|Route Type:||Hiking, Scrambling, Canyoneering|
|Season:||Spring, Summer, Fall, Winter|
|Time Required:||Half a day|
|Difficulty:||ACA - 3A II|
Hog 1 is the first of of three excellent slot canyons in the upper Hog Canyon drainage in the North Wash area slot canyons in the southern reaches of Robbers Roost Country. Like its counterpart to the east, it features narrow, leaning sections with many friction slides and at least one mandatory rappel. There are many descent sized drops in this canyon but all but one can be down-climbed by experienced canyoneers. With a short approach, this makes an ideal half-day outing or it can be combined with Hog 2 just to the east.
See the main page for directions on how to get here. Start at the upper trailhead and park 2 miles from Highway 276 on the 4WD dirt road where it turns sharply to the right and heads down a big hill. 2WD cars can make it to the start of the hike when the road has been recently graded but later in the summer it becomes too sandy. Follow the approach "trail" northward along the rim to the left of the canyon. This hike starts along the open desert flats on the Carmel Formation. After 10 minutes or so, the rim is reached and views 700 feet down into the main drainage are spectacular. The first, little canyon is Miss Piggy, which is a very short canyon that dumps into Hog 1 you may not even notice. The second canyon is Hog One, which has a large, shallow bowl at the upper end. Hike the rim all the way to this bowl and descend a short Class 3 slab to pass the Page Sandstone and emerge onto the Navajo Sandstone below. In summer, this approach as well as the scramble back up can be dangerously hot.
Once in the canyon, bypass the first drop by traversing a slab on the right (LDC) and scramble back down on fairly smooth slabs. Continue down the easy canyon at first, then arrive at a larger drop with a long piece of old webbing. Rappelling this drop is awkward since it goes in steps, it's best just to hop down the first part, then friction slide down the narrow second part. Dealing with a rappel hand on the second part would be tough. Continue down canyon which is narrow and sustained. Even I had to turn sideways and couldn't rotate my body in this canyon and it leaned to the left for a good portion. There are at least 3 friction slide drops meaning you will want led protection. I like old blue jeans while others like knee pads. There is also one 12 meter rappel about 3/4 the way down off a large chalkstone about 7 feet above the canyon floor just as the long left leaning section ends. The section leading up to this rappel requires you to stem about 15 feet above the canyon in order to reach the anchor. A 30 meter rope is plenty for the single mandatory rappel. Continue as the canyon opens slightly and pass by the end of Miss Piggy which comes in from the right, continue over one more friction slide, then emerge into open terrain with cottonwoods and tall grasses and follow down the drainage until you can easily hike up to the right and follow the northwest scramble route out of Hog Canyon.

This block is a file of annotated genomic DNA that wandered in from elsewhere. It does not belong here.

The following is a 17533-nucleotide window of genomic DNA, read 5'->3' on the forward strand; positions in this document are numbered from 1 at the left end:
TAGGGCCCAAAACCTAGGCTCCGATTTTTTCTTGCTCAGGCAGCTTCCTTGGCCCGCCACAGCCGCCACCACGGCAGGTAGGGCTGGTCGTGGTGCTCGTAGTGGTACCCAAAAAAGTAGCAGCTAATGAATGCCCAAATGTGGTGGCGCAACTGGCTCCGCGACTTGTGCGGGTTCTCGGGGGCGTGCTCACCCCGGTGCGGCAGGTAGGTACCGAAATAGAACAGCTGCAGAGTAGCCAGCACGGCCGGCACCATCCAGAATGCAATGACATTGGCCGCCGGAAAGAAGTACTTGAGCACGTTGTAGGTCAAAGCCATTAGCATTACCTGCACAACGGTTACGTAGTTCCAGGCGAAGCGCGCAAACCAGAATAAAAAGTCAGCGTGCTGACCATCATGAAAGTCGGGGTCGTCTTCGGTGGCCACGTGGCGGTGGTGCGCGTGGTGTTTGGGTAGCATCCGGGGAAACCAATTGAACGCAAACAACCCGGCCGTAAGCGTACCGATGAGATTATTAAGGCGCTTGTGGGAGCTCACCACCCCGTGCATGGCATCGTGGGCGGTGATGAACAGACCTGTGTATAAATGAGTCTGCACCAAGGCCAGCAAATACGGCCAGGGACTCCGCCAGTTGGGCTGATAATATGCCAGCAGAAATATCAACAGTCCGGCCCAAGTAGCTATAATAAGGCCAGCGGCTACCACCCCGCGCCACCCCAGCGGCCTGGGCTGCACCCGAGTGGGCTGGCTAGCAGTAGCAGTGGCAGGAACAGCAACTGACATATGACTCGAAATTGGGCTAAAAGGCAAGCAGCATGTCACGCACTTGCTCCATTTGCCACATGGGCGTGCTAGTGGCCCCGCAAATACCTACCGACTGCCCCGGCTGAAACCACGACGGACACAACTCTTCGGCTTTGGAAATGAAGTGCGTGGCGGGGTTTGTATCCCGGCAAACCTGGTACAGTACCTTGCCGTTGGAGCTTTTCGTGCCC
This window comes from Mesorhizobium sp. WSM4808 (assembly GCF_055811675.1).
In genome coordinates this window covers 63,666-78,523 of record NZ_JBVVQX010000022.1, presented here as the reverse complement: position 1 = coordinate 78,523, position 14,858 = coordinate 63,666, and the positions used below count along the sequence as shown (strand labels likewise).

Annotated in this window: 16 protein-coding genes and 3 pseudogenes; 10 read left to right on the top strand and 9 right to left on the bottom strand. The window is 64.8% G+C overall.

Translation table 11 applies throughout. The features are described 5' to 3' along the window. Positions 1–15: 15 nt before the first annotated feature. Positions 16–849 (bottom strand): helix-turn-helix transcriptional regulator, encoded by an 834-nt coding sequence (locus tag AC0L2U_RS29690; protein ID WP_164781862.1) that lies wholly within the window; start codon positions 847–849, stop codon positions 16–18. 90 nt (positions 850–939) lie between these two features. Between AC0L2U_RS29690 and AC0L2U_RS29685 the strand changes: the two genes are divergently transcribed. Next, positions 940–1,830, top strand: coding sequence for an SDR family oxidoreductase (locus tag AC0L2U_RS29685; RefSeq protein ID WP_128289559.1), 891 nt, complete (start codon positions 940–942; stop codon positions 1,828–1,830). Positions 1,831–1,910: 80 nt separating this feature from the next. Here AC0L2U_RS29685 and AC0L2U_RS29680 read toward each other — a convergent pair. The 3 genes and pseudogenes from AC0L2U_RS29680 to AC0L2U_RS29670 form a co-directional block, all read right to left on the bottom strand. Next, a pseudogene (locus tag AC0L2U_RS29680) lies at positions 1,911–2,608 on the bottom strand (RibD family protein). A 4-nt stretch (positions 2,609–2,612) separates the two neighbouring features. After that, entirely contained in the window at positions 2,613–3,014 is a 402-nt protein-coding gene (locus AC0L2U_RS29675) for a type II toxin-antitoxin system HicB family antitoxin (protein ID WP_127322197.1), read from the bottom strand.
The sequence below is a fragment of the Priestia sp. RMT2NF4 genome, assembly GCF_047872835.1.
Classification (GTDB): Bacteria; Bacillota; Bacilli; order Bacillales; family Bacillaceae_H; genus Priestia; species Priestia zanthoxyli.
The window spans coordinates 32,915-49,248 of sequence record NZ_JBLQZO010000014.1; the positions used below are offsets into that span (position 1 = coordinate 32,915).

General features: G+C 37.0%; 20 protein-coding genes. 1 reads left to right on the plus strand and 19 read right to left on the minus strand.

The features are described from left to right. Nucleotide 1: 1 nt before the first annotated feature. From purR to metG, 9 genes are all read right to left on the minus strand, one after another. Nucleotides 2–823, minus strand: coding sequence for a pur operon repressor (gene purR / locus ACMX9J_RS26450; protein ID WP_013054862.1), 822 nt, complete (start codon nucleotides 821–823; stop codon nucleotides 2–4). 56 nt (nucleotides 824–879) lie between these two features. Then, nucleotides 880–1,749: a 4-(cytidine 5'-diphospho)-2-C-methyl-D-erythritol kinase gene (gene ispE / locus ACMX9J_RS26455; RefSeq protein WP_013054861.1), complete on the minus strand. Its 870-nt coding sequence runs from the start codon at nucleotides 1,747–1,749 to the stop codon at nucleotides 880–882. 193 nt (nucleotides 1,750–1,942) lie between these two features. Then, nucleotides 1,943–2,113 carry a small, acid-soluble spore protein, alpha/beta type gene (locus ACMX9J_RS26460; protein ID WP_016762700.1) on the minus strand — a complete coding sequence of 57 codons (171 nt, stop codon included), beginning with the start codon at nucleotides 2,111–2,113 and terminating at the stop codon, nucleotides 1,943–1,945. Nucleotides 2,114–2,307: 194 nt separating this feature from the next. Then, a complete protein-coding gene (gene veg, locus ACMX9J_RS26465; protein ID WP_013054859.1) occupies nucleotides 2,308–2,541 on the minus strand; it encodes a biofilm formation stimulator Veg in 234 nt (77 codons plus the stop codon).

This canyon requires rappelling gear which includes a harness, belay device (ATC or Figure-8), locking carabiners, a 30 meter rope, leg protection (I like jeans), helmet and at least 2 quarts of water per person. If you have a large party this canyon can take a full half-day and with the approach and hike out you can expect a full day for this canyon however experienced canyoneers in small groups can do both Hog 1 and Hog 2 in one day with time to spare.
GREEN: Approach Hike - Class 1
RED: Lower Hog Canyon Main Drainage - Class 1 and 2
DARK BLUE: Hog 1 (Boss Hog) - ACA 3A II
LIGHT BLUE: Hog 2 - ACA 3A II
PURPLE: Hog 3 (Razorback) - ACA 3A II R
ORANGE: Northwest Exit - Class 3
YELLOW: Repeat Exit - Class 5.2
See Michael Kelsey's book Technical Canyoneering guide to the Colorado Plateau for a great description of the canyon.